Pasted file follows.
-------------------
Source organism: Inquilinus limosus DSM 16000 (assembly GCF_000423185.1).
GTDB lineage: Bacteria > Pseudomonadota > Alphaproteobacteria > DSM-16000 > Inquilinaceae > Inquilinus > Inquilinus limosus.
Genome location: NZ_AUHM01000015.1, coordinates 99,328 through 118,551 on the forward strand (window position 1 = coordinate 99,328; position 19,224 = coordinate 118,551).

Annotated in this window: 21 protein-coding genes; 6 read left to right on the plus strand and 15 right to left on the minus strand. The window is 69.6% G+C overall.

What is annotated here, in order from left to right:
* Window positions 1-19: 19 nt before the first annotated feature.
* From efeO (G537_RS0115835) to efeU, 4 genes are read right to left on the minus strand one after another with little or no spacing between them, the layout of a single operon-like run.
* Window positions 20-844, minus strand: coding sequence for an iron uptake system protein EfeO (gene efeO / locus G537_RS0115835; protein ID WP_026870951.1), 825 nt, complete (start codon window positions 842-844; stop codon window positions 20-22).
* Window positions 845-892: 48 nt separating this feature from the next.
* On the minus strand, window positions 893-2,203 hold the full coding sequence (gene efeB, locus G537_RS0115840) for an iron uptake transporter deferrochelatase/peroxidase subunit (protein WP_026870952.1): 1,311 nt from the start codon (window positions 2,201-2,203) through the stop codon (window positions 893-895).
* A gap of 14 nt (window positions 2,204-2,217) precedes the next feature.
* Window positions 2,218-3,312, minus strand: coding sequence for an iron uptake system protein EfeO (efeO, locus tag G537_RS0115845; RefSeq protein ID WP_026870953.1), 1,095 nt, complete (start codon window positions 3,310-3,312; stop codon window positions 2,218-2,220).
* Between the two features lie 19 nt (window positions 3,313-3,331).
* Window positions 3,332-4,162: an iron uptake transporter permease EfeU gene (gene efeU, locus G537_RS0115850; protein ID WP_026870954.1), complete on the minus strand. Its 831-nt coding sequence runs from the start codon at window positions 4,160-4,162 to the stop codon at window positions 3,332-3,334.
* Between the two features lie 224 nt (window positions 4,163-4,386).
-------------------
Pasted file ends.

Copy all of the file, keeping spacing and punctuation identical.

Source organism: Inquilinus limosus DSM 16000 (assembly GCF_000423185.1).
GTDB lineage: Bacteria > Pseudomonadota > Alphaproteobacteria > DSM-16000 > Inquilinaceae > Inquilinus > Inquilinus limosus.
Genome location: NZ_AUHM01000015.1, coordinates 99,328 through 118,551 on the forward strand (window position 1 = coordinate 99,328; position 19,224 = coordinate 118,551).

Annotated in this window: 21 protein-coding genes; 6 read left to right on the plus strand and 15 right to left on the minus strand. The window is 69.6% G+C overall.

What is annotated here, in order from left to right:
* Window positions 1-19: 19 nt before the first annotated feature.
* From efeO (G537_RS0115835) to efeU, 4 genes are read right to left on the minus strand one after another with little or no spacing between them, the layout of a single operon-like run.
* Window positions 20-844, minus strand: coding sequence for an iron uptake system protein EfeO (gene efeO / locus G537_RS0115835; protein ID WP_026870951.1), 825 nt, complete (start codon window positions 842-844; stop codon window positions 20-22).
* Window positions 845-892: 48 nt separating this feature from the next.
* On the minus strand, window positions 893-2,203 hold the full coding sequence (gene efeB, locus G537_RS0115840) for an iron uptake transporter deferrochelatase/peroxidase subunit (protein WP_026870952.1): 1,311 nt from the start codon (window positions 2,201-2,203) through the stop codon (window positions 893-895).
* A gap of 14 nt (window positions 2,204-2,217) precedes the next feature.
* Window positions 2,218-3,312, minus strand: coding sequence for an iron uptake system protein EfeO (efeO, locus tag G537_RS0115845; RefSeq protein ID WP_026870953.1), 1,095 nt, complete (start codon window positions 3,310-3,312; stop codon window positions 2,218-2,220).
* Between the two features lie 19 nt (window positions 3,313-3,331).
* Window positions 3,332-4,162: an iron uptake transporter permease EfeU gene (gene efeU, locus G537_RS0115850; protein ID WP_026870954.1), complete on the minus strand. Its 831-nt coding sequence runs from the start codon at window positions 4,160-4,162 to the stop codon at window positions 3,332-3,334.
* Between the two features lie 224 nt (window positions 4,163-4,386).